Poems Make Trees (and help refurbish bandstands)

Between 2004 and 2005 I was writer-in-residence at North Lodge Park in Darlington. As well as engaging local communities and schools in the project which was worthwhile in itself, I produced a small collection of poems called ‘Tongues in Trees’ which I reported on here some time ago, the sale of which raised over £500 for replacement trees for the park. But as can be seen from this photo album the bandstand, at the time I started my residency had fallen into disrepair. To prevent any further damage it was boarded up and a poem I wrote about it was placed on separate boards and attached to the hoardings. Through the tireless efforts of The Friends of North Lodge Park, (and I like to think with a little help via my project), funding was finally raised to refurbish the bandstand and restore it to its former glory. I visited the bandstand yesterday, 15 October, 2010 and am delighted to present here some pictures of how it was in 2003 on its hundredth birthday, a picture of it boarded up and how it is now. Who said poetry does nothing!

Here is the poem I wrote dedicated to the bandstand (the one that appeared on the hoardings)

What the Bandstand Knows

I
Music quavers in the lattice,
waits to be played again.
Rook plants his claws round the minaret
but he can’t interpret the song;
and even when Tipperary drips into his ears
and poppies make the grass bleed,
even when hugs linger on the steps
and a blond snaps her lover’s face
before he marches towards an honour guard of trees,
even then rook can’t unpick the song.

He circles eight times,
perhaps he prays,
perhaps he makes a feathered offering
or imagines a Christmas friendly,
re-run like a silent brown movie,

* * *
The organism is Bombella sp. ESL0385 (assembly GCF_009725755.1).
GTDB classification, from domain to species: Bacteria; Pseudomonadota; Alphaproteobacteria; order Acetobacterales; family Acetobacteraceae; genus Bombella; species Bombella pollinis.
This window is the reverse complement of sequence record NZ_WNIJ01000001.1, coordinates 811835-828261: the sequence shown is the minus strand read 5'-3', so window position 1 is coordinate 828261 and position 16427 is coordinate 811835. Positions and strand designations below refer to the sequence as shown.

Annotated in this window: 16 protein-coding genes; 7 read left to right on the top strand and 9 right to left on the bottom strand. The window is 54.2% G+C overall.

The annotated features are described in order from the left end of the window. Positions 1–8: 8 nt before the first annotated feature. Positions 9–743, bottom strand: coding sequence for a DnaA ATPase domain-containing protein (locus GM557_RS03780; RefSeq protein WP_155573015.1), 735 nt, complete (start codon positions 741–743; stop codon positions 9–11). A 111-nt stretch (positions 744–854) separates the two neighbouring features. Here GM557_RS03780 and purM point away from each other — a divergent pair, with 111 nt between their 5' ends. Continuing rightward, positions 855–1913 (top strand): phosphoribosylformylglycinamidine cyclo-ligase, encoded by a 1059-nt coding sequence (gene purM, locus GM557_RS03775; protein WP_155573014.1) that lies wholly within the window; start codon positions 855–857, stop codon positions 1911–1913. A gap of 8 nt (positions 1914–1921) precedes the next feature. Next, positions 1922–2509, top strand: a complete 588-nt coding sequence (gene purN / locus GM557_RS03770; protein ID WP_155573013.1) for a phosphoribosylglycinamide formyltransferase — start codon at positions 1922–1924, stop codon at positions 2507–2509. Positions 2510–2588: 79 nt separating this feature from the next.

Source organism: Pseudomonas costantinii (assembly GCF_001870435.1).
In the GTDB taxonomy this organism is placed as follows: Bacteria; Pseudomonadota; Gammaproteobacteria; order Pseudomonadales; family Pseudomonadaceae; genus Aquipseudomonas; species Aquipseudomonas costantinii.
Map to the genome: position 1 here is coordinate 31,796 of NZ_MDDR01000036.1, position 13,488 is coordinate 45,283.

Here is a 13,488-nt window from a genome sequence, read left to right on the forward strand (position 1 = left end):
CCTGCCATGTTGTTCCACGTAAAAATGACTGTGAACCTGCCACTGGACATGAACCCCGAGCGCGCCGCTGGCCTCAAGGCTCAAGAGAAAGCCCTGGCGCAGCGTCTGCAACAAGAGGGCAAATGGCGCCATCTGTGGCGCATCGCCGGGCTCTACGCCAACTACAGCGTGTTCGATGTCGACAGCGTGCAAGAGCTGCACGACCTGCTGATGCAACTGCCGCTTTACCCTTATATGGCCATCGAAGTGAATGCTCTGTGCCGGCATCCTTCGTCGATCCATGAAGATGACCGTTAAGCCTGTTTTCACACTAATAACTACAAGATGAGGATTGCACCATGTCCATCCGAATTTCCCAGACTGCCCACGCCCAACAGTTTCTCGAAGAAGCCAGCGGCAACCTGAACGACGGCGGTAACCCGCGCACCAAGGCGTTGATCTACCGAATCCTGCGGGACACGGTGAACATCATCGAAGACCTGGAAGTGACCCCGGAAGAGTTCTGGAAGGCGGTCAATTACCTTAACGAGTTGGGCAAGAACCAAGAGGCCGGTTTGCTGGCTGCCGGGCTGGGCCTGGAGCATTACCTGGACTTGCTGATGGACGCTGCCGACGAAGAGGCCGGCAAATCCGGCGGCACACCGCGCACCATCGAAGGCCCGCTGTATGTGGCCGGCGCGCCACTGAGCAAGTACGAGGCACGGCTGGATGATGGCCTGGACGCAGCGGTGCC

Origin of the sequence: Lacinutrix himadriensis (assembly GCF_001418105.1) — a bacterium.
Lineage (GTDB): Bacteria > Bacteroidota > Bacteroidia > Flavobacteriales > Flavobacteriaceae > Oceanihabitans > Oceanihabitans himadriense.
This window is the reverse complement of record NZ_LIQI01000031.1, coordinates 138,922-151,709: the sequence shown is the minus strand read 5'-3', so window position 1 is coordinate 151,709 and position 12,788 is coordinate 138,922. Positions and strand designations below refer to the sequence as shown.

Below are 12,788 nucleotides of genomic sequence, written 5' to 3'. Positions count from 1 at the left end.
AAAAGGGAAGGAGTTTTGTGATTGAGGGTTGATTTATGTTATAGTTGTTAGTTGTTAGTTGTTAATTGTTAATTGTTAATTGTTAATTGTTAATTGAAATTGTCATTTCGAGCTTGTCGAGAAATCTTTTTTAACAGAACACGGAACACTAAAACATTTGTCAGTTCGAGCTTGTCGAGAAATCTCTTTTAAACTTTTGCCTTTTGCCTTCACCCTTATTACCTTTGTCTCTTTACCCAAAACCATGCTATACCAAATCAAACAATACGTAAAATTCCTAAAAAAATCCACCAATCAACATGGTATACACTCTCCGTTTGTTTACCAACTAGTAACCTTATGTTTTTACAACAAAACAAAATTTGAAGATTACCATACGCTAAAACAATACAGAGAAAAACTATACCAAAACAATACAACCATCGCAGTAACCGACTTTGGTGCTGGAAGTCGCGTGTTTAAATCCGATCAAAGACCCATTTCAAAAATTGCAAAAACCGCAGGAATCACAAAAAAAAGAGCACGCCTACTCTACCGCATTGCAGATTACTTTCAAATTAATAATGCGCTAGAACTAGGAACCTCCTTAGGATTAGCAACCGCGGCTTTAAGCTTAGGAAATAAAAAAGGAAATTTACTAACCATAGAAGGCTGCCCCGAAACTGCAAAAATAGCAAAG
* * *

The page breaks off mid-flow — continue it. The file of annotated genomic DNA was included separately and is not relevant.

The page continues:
maybe the smell of shared tobacco fills the air.
An iron fountain, it’s mouth half open,
sharpening its petals,
knows everything
but it too, is silent;
careless talk costs lives.

Tommy woz here,
Tommy woz here,

graffiti talk,
for Your Country Needs You,
and at the squawk of it,
trees curl their toes,
leaves shake.
 
A finger points,
            blue-eyed cornflowers
stare back from the dead.
Save for a distant chatter of tracks,
there is still no fanfare,
no sound,
nothing.

II
Music quavers in the lattice,
waits to be played again.
Rook plants his claws round the minaret
but he can’t interpret the song;
and even when Sugababes drip into his ears,
and needles make the grass sting,
even when hugs cling to broken railings
and a blond snaps her lover’s face,
                                                minimises it,
before he marches towards an honour-guard of trees,
even then, rook can’t unpick the song.

He circles eight times,
perhaps he prays,
perhaps he makes a feathered offering,
doubts the stories of mass-destruction.
Maybe a smell of peace fills the air.
The iron fountain, with its half-open mouth
knows nothing now
except that talk across the pond costs lives.

Words bounce off screens,
off phones,
off brick walls
Who’s the Daddy,
Who’s the Daddy,
graffiti talk
for a matter of National Security,
and at the squawk of it,
trees curl their toes,
leaves shake.
 
Flowers are tight-lipped,
won’t share the sweet smell of brass-notes.
Nothing grows,
Brown eyes,
blue eyes,
blank eyes
stare from the virtually dead.

Save for a distant trickle of oil in the sand,
there is no sound – nothing.

(Maureen Almond
            Poet-in-Residence, North Lodge Park, 2004-2005)


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